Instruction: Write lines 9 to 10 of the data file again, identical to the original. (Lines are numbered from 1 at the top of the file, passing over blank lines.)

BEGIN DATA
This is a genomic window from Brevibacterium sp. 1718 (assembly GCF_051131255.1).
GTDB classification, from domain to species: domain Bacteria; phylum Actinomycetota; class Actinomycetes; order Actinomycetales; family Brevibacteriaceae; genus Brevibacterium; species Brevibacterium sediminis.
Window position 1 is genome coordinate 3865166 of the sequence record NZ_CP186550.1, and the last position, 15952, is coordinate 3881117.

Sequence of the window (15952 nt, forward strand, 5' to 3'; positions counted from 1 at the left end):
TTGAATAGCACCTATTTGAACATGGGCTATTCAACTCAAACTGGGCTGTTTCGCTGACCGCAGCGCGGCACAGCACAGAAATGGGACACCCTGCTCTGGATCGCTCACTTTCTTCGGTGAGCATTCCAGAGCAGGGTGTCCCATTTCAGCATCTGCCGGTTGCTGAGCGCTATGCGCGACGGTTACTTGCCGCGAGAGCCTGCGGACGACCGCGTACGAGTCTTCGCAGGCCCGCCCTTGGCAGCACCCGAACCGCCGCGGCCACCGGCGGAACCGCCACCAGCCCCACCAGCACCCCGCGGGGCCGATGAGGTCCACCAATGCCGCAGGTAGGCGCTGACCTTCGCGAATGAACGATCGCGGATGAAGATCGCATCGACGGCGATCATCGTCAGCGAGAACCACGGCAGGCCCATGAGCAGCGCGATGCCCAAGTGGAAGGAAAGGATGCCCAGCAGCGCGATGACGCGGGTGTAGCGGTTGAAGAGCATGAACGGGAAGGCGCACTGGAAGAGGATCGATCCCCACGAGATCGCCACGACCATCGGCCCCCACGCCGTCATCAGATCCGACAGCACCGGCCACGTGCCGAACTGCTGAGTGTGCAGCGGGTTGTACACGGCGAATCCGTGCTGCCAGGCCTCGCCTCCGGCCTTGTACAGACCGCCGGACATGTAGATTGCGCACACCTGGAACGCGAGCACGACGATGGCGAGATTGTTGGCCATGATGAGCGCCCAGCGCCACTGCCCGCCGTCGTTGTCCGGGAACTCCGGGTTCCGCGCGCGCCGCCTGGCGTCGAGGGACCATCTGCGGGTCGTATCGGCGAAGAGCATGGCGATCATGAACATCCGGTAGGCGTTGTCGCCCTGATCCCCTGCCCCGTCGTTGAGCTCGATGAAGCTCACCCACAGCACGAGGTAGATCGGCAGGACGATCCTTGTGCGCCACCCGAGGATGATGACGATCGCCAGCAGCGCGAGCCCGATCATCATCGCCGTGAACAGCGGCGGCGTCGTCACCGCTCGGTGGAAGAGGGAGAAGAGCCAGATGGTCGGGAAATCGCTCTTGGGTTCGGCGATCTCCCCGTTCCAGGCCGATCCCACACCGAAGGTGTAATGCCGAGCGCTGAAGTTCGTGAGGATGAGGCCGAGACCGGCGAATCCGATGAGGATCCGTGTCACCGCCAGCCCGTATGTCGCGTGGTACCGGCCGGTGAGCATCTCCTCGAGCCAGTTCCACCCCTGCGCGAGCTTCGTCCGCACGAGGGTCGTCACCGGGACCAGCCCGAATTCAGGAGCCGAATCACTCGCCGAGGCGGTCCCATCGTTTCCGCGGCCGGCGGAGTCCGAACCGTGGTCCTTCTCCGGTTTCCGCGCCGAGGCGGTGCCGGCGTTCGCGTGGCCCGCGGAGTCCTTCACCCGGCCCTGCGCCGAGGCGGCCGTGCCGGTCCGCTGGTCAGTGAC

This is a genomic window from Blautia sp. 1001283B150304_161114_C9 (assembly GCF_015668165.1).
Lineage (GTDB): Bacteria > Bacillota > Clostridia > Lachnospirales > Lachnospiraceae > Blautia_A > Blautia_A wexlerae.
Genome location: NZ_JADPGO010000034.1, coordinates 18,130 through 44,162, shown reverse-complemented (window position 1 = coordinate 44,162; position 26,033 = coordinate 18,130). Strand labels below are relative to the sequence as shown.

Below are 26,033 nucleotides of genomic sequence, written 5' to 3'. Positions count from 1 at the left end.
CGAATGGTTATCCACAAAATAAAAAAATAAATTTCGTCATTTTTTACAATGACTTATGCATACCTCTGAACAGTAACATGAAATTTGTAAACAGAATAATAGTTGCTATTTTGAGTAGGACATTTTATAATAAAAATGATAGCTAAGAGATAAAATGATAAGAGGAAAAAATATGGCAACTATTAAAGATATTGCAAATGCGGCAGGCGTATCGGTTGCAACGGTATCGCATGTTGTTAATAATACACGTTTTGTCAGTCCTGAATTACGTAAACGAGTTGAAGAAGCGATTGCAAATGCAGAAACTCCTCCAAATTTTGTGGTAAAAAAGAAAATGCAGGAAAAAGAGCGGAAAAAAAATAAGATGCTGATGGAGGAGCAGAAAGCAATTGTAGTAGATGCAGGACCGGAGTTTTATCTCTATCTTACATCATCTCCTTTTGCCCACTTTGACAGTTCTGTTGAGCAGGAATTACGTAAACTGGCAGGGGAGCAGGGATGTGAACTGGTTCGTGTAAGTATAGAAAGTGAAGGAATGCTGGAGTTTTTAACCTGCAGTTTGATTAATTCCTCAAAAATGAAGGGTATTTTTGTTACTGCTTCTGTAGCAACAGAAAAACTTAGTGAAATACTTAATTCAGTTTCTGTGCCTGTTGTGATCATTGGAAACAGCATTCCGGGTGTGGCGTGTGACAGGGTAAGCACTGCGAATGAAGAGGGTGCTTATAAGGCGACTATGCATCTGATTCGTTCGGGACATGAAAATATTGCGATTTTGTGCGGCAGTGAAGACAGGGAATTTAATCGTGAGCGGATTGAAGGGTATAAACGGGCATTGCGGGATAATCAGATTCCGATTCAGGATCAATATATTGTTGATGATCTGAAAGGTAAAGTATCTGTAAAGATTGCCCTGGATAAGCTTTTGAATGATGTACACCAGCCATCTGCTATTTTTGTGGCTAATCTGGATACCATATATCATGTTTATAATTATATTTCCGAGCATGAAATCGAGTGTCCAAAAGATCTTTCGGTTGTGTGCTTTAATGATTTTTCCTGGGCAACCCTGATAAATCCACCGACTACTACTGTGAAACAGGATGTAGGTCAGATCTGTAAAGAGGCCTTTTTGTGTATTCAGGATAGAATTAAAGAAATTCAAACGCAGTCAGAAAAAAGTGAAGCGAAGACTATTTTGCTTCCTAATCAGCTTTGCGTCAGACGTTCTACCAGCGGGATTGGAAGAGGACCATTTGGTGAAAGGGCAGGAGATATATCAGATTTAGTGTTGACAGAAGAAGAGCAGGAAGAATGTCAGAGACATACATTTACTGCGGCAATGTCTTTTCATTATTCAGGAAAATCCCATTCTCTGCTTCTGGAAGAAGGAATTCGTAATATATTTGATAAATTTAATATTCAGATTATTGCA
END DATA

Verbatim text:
Below are 26,033 nucleotides of genomic sequence, written 5' to 3'. Positions count from 1 at the left end.
CGAATGGTTATCCACAAAATAAAAAAATAAATTTCGTCATTTTTTACAATGACTTATGCATACCTCTGAACAGTAACATGAAATTTGTAAACAGAATAATAGTTGCTATTTTGAGTAGGACATTTTATAATAAAAATGATAGCTAAGAGATAAAATGATAAGAGGAAAAAATATGGCAACTATTAAAGATATTGCAAATGCGGCAGGCGTATCGGTTGCAACGGTATCGCATGTTGTTAATAATACACGTTTTGTCAGTCCTGAATTACGTAAACGAGTTGAAGAAGCGATTGCAAATGCAGAAACTCCTCCAAATTTTGTGGTAAAAAAGAAAATGCAGGAAAAAGAGCGGAAAAAAAATAAGATGCTGATGGAGGAGCAGAAAGCAATTGTAGTAGATGCAGGACCGGAGTTTTATCTCTATCTTACATCATCTCCTTTTGCCCACTTTGACAGTTCTGTTGAGCAGGAATTACGTAAACTGGCAGGGGAGCAGGGATGTGAACTGGTTCGTGTAAGTATAGAAAGTGAAGGAATGCTGGAGTTTTTAACCTGCAGTTTGATTAATTCCTCAAAAATGAAGGGTATTTTTGTTACTGCTTCTGTAGCAACAGAAAAACTTAGTGAAATACTTAATTCAGTTTCTGTGCCTGTTGTGATCATTGGAAACAGCATTCCGGGTGTGGCGTGTGACAGGGTAAGCACTGCGAATGAAGAGGGTGCTTATAAGGCGACTATGCATCTGATTCGTTCGGGACATGAAAATATTGCGATTTTGTGCGGCAGTGAAGACAGGGAATTTAATCGTGAGCGGATTGAAGGGTATAAACGGGCATTGCGGGATAATCAGATTCCGATTCAGGATCAATATATTGTTGATGATCTGAAAGGTAAAGTATCTGTAAAGATTGCCCTGGATAAGCTTTTGAATGATGTACACCAGCCATCTGCTATTTTTGTGGCTAATCTGGATACCATATATCATGTTTATAATTATATTTCCGAGCATGAAATCGAGTGTCCAAAAGATCTTTCGGTTGTGTGCTTTAATGATTTTTCCTGGGCAACCCTGATAAATCCACCGACTACTACTGTGAAACAGGATGTAGGTCAGATCTGTAAAGAGGCCTTTTTGTGTATTCAGGATAGAATTAAAGAAATTCAAACGCAGTCAGAAAAAAGTGAAGCGAAGACTATTTTGCTTCCTAATCAGCTTTGCGTCAGACGTTCTACCAGCGGGATTGGAAGAGGACCATTTGGTGAAAGGGCAGGAGATATATCAGATTTAGTGTTGACAGAAGAAGAGCAGGAAGAATGTCAGAGACATACATTTACTGCGGCAATGTCTTTTCATTATTCAGGAAAATCCCATTCTCTGCTTCTGGAAGAAGGAATTCGTAATATATTTGATAAATTTAATATTCAGATTATTGCA